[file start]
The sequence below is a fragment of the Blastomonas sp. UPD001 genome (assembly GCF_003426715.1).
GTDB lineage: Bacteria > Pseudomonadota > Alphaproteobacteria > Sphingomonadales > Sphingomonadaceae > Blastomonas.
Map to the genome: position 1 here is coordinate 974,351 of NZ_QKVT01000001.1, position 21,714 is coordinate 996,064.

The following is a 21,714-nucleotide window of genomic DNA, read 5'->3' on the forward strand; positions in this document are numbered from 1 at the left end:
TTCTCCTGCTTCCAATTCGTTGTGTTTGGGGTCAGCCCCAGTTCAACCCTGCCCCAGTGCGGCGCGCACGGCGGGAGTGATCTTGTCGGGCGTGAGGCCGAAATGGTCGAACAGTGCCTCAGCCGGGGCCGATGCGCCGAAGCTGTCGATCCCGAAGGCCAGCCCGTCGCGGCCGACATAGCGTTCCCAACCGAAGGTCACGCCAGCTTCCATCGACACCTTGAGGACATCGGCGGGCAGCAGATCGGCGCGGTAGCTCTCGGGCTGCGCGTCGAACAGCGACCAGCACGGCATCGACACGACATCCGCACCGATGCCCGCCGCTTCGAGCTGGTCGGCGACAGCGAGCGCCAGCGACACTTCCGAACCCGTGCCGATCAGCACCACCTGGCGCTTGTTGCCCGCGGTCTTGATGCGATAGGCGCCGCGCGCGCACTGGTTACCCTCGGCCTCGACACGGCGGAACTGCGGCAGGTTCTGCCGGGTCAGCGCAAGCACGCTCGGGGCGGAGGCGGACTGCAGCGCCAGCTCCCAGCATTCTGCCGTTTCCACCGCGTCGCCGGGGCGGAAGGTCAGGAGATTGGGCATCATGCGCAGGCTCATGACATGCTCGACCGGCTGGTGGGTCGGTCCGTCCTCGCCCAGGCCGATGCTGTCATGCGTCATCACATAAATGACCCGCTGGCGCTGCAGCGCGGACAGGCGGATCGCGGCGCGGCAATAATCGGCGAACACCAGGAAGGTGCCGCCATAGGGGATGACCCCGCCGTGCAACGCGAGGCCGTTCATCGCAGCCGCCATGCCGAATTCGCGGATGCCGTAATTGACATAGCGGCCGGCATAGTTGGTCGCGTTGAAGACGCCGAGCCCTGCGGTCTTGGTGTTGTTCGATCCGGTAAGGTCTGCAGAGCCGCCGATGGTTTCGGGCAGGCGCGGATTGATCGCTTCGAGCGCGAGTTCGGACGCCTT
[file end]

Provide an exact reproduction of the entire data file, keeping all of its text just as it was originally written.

The sequence below is a fragment of the Blastomonas sp. UPD001 genome (assembly GCF_003426715.1).
GTDB lineage: Bacteria > Pseudomonadota > Alphaproteobacteria > Sphingomonadales > Sphingomonadaceae > Blastomonas.
Map to the genome: position 1 here is coordinate 974,351 of NZ_QKVT01000001.1, position 21,714 is coordinate 996,064.

The following is a 21,714-nucleotide window of genomic DNA, read 5'->3' on the forward strand; positions in this document are numbered from 1 at the left end:
TTCTCCTGCTTCCAATTCGTTGTGTTTGGGGTCAGCCCCAGTTCAACCCTGCCCCAGTGCGGCGCGCACGGCGGGAGTGATCTTGTCGGGCGTGAGGCCGAAATGGTCGAACAGTGCCTCAGCCGGGGCCGATGCGCCGAAGCTGTCGATCCCGAAGGCCAGCCCGTCGCGGCCGACATAGCGTTCCCAACCGAAGGTCACGCCAGCTTCCATCGACACCTTGAGGACATCGGCGGGCAGCAGATCGGCGCGGTAGCTCTCGGGCTGCGCGTCGAACAGCGACCAGCACGGCATCGACACGACATCCGCACCGATGCCCGCCGCTTCGAGCTGGTCGGCGACAGCGAGCGCCAGCGACACTTCCGAACCCGTGCCGATCAGCACCACCTGGCGCTTGTTGCCCGCGGTCTTGATGCGATAGGCGCCGCGCGCGCACTGGTTACCCTCGGCCTCGACACGGCGGAACTGCGGCAGGTTCTGCCGGGTCAGCGCAAGCACGCTCGGGGCGGAGGCGGACTGCAGCGCCAGCTCCCAGCATTCTGCCGTTTCCACCGCGTCGCCGGGGCGGAAGGTCAGGAGATTGGGCATCATGCGCAGGCTCATGACATGCTCGACCGGCTGGTGGGTCGGTCCGTCCTCGCCCAGGCCGATGCTGTCATGCGTCATCACATAAATGACCCGCTGGCGCTGCAGCGCGGACAGGCGGATCGCGGCGCGGCAATAATCGGCGAACACCAGGAAGGTGCCGCCATAGGGGATGACCCCGCCGTGCAACGCGAGGCCGTTCATCGCAGCCGCCATGCCGAATTCGCGGATGCCGTAATTGACATAGCGGCCGGCATAGTTGGTCGCGTTGAAGACGCCGAGCCCTGCGGTCTTGGTGTTGTTCGATCCGGTAAGGTCTGCAGAGCCGCCGATGGTTTCGGGCAGGCGCGGATTGATCGCTTCGAGCGCGAGTTCGGACGCCTT